Advanced Micro Devices, Inc. (AMD) is an American multinational semiconductor company based in Santa Clara, California, that develops computer processors and related technologies for business and consumer markets.
The All-in-Wonder (also abbreviated to AIW) was a combination graphics card/TV tuner card designed by ATI Technologies.
The AMD Accelerated Processing Unit (APU), formerly known as Fusion, is the marketing term for a series of 64-bit microprocessors from Advanced Micro Devices (AMD), designed to act as a central processing unit (CPU) and graphics accelerator unit (GPU) on a single die.
AMD CrossFire (also known as CrossFireX) is a brand name for the multi-GPU technology by Advanced Micro Devices, originally developed by ATI Technologies.
AMD FireMV, formerly ATI FireMV, is brand name for graphics cards marketed as a Multi-Display 2D video card, with 3D capabilities same as the low-end Radeon graphics products.
AMD FirePro was AMD's brand of graphics cards intended for use in workstations and servers running professional Computer-aided design (CAD), Computer-generated imagery (CGI), Digital content creation (DCC), and High-performance computing/GPGPU applications.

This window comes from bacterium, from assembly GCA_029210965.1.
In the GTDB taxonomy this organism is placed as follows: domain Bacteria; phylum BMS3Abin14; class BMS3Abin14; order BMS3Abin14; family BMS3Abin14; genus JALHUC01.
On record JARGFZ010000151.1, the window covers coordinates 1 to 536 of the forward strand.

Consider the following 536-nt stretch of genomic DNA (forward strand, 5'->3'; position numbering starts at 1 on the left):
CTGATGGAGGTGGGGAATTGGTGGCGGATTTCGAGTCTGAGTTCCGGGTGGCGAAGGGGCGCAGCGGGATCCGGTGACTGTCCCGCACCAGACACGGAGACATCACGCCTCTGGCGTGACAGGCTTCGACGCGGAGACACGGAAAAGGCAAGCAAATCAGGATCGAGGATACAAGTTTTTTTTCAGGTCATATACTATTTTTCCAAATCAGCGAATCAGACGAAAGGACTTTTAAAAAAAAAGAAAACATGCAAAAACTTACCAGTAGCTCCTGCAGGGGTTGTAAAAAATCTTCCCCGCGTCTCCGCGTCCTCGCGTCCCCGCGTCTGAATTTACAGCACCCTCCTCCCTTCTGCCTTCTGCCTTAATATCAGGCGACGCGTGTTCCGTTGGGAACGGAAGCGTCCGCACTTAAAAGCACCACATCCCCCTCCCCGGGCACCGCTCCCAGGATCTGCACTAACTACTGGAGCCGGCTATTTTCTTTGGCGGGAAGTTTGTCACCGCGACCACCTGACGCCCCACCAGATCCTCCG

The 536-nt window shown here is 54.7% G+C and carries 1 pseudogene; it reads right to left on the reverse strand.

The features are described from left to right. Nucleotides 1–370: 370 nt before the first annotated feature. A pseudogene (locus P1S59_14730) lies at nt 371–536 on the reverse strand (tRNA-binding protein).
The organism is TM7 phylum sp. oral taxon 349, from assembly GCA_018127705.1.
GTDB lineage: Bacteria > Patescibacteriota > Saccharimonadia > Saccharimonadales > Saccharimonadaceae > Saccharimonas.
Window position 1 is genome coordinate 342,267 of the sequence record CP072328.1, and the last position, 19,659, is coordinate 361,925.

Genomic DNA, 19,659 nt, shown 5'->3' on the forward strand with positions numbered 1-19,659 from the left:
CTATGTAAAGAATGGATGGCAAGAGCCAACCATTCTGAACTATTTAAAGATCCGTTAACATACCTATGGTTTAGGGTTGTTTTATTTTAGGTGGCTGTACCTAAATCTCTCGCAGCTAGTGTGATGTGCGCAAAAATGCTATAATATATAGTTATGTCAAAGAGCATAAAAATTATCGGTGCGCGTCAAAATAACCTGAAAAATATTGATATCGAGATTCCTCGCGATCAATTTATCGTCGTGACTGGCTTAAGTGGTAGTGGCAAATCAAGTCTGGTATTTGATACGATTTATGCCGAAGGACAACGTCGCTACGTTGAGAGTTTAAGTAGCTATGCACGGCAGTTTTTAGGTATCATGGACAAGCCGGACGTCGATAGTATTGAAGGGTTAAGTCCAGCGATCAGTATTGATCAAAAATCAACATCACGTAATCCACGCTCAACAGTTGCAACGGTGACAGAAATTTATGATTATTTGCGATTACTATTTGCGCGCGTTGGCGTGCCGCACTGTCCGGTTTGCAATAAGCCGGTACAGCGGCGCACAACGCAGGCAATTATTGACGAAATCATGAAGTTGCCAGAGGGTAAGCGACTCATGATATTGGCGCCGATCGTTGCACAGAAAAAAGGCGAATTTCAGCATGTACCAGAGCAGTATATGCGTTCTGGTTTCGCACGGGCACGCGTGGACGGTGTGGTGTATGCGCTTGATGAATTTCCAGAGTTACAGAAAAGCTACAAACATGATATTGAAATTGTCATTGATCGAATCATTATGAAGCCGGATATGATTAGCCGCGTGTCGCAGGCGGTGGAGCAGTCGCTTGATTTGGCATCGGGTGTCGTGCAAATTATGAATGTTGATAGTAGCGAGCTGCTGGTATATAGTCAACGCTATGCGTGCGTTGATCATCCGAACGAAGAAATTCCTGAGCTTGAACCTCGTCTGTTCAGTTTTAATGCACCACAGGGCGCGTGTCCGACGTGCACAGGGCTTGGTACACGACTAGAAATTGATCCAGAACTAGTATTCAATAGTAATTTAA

AMD FireStream was AMD's brand name for their Radeon-based product line targeting stream processing and/or GPGPU in supercomputers.
AMD PowerPlay is the brand name for a set of technologies for the reduction of the energy consumption implemented in several of AMD's graphics processing units and APUs supported by their proprietary graphics device driver "Catalyst".
AMD Radeon Software (formerly named ATI Catalyst and AMD Catalyst) is a device driver and utility software package for Advanced Micro Devices's graphics cards and APUs.
ArtX was a company formed in 1997 by a group of twenty former Silicon Graphics, Inc.
AsusTek Computer Inc. (stylised as ASUSTeK or ΛSUS) is a Taiwanese multinational computer and phone hardware and electronics company headquartered in Beitou District, Taipei, Taiwan.
The Athlon 64 is an eighth-generation, AMD64-architecture microprocessor produced by AMD, released on September 23, 2003.